A South Queensferry resident was one of the first patients to experience a groundbreaking medical device.
The revolutionary equipment is being trialled for the first time in Europe at the Golden Jubilee National Hospital in Glasgow and Wendy Dunnett was one of the lucky ones who got to try it first.
The remote control knee device could be the next big thing for post surgery care for knee replacement patients.
The new technology allows the Arthroplasty team to monitor patients who have had the surgery with an aim of improving recovery for thousands across the country.
Patients wear a motion tracker which synchronises with a tablet application to monitor the range of motion in their new knee. A key indicator of improvement following surgery, patients should aim to achieve a range of motion of at least 90 degrees flexion at six weeks, with 120 degrees seen as significant progress.
The app runs patients through a daily exercise routine and records the results from the motion tracker. Consultants receive regular updates and can provide up-to-date advice to the patient before their six-week check-up.
Wendy said: “The remote control knee device was a massive help to me as I carried out exercises to build strength up in my knee.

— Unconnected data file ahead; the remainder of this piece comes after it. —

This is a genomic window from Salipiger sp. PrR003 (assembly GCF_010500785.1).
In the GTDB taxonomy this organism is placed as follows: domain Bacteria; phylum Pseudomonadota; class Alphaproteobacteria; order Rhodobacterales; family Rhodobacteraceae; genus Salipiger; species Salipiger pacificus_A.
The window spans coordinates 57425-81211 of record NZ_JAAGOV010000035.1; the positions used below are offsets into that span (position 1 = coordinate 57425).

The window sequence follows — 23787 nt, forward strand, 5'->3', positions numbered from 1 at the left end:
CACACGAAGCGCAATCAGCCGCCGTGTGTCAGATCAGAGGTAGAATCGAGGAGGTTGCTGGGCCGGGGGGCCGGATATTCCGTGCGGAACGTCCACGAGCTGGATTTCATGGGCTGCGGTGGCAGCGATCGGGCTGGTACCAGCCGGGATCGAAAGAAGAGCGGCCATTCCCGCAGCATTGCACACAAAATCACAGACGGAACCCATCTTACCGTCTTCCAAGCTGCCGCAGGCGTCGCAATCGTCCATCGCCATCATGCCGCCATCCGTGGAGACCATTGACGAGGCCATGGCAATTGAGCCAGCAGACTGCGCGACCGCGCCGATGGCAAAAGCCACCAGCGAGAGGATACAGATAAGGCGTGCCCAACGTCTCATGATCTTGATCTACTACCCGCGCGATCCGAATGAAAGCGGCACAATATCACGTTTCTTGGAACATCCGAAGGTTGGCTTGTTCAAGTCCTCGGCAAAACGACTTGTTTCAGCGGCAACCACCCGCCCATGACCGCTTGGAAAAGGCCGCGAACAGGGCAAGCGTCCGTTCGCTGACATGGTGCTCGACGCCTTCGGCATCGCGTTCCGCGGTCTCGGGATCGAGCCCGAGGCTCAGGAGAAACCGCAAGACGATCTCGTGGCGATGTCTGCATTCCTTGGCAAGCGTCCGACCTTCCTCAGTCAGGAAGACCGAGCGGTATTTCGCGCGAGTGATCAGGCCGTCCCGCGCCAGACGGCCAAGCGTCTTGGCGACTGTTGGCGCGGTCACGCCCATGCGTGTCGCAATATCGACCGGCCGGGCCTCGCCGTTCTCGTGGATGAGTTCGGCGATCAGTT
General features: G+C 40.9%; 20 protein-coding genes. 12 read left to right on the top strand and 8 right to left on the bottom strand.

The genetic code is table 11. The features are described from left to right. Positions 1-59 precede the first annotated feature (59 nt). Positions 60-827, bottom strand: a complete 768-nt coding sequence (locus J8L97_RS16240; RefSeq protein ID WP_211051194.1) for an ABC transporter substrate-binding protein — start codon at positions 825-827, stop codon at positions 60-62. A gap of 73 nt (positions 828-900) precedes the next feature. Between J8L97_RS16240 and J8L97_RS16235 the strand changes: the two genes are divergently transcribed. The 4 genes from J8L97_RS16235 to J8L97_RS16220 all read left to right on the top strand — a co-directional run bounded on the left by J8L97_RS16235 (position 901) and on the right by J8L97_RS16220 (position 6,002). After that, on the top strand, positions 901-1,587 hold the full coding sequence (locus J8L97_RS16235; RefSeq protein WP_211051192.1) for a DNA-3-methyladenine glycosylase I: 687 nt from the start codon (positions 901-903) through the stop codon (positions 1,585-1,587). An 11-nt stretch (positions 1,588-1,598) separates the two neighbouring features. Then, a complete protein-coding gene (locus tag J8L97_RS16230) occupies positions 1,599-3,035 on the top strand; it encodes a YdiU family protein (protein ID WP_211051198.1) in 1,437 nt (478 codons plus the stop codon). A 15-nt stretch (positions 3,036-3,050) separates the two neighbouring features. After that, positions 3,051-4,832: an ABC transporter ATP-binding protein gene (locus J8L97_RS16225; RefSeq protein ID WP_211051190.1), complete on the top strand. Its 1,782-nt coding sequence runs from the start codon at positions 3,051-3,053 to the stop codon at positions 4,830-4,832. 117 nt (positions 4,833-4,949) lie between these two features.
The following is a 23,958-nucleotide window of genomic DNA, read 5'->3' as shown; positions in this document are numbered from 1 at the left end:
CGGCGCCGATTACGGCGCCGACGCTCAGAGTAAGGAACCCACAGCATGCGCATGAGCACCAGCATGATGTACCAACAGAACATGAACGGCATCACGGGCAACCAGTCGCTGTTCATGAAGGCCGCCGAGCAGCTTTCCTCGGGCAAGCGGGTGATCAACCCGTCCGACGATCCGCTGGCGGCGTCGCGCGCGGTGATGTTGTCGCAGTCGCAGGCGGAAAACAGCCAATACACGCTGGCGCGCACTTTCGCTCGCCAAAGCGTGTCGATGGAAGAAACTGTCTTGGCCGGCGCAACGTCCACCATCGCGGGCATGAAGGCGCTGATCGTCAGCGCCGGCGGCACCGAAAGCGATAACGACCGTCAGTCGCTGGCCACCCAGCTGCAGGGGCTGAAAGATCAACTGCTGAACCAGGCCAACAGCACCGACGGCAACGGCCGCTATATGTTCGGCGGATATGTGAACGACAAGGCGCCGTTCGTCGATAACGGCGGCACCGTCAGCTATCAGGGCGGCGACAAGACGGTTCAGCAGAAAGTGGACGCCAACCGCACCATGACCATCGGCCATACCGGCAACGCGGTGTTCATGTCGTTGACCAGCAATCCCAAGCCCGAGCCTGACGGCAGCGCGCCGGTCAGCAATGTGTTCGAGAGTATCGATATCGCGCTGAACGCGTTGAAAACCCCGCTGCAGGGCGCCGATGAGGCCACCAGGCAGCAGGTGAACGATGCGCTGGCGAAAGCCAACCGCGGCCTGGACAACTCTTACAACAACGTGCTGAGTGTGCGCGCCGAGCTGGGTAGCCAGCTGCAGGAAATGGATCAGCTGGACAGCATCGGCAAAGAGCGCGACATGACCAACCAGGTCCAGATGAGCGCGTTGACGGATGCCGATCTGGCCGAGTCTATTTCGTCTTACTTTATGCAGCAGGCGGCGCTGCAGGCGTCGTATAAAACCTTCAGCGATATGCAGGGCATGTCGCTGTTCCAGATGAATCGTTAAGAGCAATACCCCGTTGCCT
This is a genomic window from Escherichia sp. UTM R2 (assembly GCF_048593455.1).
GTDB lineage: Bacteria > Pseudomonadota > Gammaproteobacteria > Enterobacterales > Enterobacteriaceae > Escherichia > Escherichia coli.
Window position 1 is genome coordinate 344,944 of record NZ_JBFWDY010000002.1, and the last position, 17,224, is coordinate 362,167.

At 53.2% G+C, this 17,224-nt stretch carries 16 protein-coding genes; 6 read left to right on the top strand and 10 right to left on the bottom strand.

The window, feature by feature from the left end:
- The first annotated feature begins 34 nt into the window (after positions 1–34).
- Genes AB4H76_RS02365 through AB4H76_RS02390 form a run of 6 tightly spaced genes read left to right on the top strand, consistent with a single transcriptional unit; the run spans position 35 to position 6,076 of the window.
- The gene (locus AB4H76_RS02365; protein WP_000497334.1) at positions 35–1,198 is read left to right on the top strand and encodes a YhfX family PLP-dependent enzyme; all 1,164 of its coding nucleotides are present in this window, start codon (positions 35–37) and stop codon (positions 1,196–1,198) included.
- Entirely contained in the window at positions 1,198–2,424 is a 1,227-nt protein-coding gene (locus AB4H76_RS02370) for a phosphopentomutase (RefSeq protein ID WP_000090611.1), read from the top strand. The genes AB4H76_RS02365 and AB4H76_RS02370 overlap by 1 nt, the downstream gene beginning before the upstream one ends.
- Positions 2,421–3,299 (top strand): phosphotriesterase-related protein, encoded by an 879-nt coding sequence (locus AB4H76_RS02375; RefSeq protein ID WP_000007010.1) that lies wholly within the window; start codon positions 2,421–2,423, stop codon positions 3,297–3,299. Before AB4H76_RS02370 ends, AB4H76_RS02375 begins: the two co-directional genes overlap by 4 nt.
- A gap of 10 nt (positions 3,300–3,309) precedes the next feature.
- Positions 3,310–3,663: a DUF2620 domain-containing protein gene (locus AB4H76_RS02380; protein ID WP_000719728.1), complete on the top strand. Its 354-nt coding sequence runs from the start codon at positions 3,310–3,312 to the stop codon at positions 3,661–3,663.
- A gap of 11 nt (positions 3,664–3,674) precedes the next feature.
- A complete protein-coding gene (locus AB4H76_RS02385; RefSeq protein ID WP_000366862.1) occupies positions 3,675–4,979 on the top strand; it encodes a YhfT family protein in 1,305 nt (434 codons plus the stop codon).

“I could see on a daily basis how I was progressing and it really motivated me to keep doing my physio and encouraged me to do the best I could. I was able to see I was doing the right exercise in the right way.”
Medical director at the hospital Mike Higgins believes the hospital has a track record of pioneering new treatments for the benefit of patients.
He said: “It is hoped this new device will significantly improve recovery for patients having knee surgery, allowing consultants to check on their progress more regularly no matter how far away they stay.”
The device has got Wendy’s seal of approval. She said: “I would recommend this device to all knee patients and hope in the future that it will benefit lots more patients. It was a huge help in my recovery.”